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Airborne .. Liam Goodwin on his way to the elite men’s title at the South Island BMX Titles event last weekend.PHOTO: PAM FRASER, MAK SHOTS

By ROBYN BRISTOW

Woodend’s Liam Goodwin is flying high in his sport.

The 20-year-old took out the elite men’s section at the South Island BMX Titles in Rangiora last weekend.

“I am pretty stoked to win my first elite title,” he says.

Liam loves the high energy, adrenaline-pumping sport that “gets the heart going”.

“It’s good fun going riding at high speed and soaring through the air doing huge jumps.

“I have a passion for the sport and I will keep doing it for as long as I have that passion.”

Liam enjoys travelling to events throughout New Zealand, revels in the camaraderie, and hopes one day he might attend a World Cup once the Covid-19 threat passes.

Liam was one of 25 members of the North Canterbury BMX Club competing in the two-day event, which drew more than 260 riders from throughout New Zealand.

The riders turned on an extraordinary display of skill and speed on the club’s new track, which meets national standards. Many club members were placed, with Liam, Riley Smart and Nigel Coughlan winning titles.

Liam has been riding for 16 years. He could barely reach the pedals as a 4-year-old when he began competing.

His older brother rode, and the sport became a family affair.

“I kind of grew up riding. I love riding bikes and racing. I’m a pretty competitive person.”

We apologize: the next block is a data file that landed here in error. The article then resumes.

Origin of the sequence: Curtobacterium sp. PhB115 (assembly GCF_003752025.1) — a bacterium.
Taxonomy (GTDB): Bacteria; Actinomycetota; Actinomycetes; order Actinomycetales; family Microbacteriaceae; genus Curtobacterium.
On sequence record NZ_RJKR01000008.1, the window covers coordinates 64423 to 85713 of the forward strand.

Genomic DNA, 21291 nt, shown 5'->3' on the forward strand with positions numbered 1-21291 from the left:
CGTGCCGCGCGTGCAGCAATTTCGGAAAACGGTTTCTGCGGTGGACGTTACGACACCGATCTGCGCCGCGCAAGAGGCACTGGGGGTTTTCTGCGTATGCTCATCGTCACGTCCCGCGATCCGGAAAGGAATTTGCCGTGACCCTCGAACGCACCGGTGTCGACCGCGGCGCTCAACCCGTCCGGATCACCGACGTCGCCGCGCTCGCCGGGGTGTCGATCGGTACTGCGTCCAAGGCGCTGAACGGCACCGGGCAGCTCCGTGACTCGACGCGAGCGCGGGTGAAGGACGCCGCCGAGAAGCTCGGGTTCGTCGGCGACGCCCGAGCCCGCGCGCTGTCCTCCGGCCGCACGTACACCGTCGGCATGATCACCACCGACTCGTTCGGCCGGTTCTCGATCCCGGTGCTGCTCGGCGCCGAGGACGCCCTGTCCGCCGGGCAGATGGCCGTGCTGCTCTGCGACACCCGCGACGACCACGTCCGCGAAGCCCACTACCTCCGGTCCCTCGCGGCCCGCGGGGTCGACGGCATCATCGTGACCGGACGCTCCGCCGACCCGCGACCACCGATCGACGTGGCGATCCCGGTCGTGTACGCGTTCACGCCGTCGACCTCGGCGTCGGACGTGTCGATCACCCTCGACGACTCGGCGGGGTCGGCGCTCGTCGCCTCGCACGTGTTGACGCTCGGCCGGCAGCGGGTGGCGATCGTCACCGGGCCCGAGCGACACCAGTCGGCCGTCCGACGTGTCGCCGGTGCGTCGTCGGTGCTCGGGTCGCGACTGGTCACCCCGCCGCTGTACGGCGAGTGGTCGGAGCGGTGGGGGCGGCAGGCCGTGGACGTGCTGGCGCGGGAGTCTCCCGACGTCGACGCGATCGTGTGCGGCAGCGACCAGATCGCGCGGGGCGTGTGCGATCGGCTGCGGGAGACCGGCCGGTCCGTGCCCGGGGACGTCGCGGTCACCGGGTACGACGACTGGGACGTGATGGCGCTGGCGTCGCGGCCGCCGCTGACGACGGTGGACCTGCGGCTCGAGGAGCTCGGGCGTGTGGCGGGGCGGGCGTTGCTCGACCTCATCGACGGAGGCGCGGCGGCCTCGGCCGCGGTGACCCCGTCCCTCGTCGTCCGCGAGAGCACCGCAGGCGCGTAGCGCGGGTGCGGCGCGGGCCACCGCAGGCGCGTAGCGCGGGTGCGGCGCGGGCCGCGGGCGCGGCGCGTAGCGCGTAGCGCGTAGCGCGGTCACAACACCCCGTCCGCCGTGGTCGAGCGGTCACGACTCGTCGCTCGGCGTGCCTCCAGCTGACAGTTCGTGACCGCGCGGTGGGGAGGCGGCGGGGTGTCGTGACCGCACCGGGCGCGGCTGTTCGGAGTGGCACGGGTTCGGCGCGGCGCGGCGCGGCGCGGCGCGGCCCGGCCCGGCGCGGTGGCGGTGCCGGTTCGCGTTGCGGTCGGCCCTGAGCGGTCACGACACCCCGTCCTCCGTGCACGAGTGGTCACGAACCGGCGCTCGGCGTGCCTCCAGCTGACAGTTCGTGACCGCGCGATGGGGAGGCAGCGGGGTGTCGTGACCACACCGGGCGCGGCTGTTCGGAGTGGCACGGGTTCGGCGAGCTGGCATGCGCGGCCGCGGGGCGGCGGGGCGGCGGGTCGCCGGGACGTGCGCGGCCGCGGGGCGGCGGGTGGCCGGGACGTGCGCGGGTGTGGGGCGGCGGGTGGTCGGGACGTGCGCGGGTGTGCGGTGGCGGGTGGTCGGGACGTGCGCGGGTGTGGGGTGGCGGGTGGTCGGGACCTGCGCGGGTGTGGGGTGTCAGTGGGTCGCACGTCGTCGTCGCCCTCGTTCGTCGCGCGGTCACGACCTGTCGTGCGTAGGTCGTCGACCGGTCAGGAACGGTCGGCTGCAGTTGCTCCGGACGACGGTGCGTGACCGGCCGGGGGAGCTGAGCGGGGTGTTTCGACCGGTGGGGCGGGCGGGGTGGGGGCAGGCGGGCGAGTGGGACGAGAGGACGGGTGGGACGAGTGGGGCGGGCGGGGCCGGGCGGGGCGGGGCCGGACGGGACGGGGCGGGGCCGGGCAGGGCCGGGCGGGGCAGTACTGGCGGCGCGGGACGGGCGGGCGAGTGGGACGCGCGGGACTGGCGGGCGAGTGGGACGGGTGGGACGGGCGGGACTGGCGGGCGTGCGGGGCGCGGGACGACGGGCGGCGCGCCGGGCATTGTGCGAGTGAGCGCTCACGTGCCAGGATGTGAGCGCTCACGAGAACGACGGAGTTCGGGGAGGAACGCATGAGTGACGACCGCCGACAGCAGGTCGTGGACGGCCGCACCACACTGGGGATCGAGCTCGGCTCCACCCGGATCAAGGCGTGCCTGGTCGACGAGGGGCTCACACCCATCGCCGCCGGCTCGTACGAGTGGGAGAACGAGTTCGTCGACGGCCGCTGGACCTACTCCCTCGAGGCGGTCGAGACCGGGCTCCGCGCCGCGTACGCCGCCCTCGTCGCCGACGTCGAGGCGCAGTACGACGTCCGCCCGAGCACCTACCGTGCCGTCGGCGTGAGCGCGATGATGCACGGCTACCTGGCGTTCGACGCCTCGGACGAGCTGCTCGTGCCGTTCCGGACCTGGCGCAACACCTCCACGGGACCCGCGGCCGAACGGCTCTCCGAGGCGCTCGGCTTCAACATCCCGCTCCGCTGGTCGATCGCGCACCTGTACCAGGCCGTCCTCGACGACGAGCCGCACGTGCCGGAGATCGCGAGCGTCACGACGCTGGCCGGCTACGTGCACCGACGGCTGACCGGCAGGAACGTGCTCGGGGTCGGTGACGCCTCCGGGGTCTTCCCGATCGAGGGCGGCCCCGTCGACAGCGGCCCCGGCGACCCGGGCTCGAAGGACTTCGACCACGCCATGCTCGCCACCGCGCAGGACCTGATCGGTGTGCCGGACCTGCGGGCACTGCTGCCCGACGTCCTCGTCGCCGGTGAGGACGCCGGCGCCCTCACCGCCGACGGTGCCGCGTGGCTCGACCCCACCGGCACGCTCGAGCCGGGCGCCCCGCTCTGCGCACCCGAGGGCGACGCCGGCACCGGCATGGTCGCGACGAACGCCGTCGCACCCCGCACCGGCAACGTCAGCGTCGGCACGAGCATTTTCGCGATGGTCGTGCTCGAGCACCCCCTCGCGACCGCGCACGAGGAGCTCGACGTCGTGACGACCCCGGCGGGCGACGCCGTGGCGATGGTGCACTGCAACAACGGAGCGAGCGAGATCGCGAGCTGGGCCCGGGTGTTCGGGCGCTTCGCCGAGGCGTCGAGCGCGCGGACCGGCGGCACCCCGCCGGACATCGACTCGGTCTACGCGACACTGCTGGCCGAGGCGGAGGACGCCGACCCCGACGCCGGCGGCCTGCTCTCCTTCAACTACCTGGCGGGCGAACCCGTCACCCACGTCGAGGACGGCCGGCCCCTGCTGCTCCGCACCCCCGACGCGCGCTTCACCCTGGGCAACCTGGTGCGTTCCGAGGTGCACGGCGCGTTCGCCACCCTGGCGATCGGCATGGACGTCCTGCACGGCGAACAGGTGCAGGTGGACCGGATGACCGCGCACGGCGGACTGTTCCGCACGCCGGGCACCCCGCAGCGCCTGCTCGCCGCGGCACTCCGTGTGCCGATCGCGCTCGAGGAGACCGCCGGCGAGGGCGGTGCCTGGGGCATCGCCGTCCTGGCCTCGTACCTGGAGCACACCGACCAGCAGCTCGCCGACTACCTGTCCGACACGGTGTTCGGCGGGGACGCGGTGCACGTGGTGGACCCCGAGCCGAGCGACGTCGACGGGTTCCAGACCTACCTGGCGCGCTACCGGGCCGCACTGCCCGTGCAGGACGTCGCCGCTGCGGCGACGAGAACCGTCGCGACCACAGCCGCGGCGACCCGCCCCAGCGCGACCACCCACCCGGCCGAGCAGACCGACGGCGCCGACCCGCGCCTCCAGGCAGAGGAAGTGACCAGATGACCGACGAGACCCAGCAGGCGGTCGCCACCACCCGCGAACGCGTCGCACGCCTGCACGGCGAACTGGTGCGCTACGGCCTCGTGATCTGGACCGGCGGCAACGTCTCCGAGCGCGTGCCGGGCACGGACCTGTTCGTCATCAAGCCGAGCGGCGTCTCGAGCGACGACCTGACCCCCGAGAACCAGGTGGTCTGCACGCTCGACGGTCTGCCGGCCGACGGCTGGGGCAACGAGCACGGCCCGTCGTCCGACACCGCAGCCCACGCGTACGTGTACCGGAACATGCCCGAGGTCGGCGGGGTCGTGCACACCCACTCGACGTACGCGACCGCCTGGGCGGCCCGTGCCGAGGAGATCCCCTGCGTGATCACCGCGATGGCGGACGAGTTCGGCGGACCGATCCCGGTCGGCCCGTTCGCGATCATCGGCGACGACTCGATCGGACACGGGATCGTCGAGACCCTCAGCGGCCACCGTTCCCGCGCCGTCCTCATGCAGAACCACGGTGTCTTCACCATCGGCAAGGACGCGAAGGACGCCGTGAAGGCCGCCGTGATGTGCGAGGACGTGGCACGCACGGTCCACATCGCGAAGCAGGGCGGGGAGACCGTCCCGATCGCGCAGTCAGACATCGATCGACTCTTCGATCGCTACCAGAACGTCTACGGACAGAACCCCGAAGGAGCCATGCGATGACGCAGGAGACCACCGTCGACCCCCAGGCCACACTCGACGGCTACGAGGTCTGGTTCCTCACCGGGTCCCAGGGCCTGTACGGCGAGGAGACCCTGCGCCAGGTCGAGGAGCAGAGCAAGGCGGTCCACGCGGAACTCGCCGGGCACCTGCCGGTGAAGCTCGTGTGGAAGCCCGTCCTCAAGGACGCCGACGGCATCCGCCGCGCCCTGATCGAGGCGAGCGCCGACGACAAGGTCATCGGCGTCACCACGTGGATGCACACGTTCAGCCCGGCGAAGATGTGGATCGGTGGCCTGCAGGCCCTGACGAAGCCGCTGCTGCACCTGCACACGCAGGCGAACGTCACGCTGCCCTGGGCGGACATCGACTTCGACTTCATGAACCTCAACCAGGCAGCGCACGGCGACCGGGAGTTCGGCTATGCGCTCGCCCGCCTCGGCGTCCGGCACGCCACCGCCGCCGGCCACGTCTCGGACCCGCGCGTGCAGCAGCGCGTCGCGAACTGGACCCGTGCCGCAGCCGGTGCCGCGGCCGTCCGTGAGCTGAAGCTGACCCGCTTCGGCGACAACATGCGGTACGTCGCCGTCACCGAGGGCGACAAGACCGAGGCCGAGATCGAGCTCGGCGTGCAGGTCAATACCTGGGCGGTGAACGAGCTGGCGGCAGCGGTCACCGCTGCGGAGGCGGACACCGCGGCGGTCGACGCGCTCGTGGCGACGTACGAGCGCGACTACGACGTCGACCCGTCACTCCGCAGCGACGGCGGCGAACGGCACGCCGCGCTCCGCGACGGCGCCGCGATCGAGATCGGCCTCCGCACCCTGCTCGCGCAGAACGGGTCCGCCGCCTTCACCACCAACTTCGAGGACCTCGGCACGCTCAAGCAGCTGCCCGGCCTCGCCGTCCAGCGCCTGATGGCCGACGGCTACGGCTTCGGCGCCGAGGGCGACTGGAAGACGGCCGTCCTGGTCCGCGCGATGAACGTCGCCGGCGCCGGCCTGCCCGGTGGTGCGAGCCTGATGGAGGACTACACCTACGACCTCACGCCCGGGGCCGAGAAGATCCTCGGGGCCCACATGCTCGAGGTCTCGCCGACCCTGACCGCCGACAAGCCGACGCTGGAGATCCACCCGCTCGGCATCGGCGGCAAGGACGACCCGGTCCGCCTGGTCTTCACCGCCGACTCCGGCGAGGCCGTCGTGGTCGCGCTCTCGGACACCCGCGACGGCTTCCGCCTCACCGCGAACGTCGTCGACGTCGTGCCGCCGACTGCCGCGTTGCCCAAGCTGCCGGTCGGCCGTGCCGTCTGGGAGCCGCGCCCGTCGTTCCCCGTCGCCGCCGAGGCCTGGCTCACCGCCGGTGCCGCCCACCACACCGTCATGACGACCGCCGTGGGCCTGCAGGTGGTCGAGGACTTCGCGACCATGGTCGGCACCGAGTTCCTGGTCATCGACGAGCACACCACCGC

His title comes after shoulder surgery last September injury caused not only by spills from his BMX bike, but his motorcycle.

“It is just my second race back after keyhole surgery. My shoulder kept dislocating.

“It is a high risk sport,” he acknowledges.

He is vice-president of the club and says the track is a credit to everyone who volunteered their time, particularly president and track manager Mike Smart, who spent hours working to ensure it was up to scratch for the event.

“It’s now a world class facility,” says Liam, who believes it puts the club in a good position to one day host the nationals.

“It is a great community asset and will hopefully increase the number of people riding.”

For many, it was a chance to use the South Island event as a springboard in preparation for the nationals in Rotorua in March.

Liam says the facility will benefit his preparations for the nationals. He also hopes it will encourage new members.

Kerryn Clark, whose son Logan rode into sixth place in the 14 boys section, and who was trackside earlier than many to ensure everyone was well fed, says the sport is not just about competing.

“It’s about friendships. There is no negativity, and it has been amazing to watch the group my son has competed with become great mates who encourage each other, and congratulate each other at the finish line for a great ride.

“They are a great bunch, and it is worth travelling to events to keep these friendships growing,” says Kerryn, who will be heading north with Logan and her family to the nationals.

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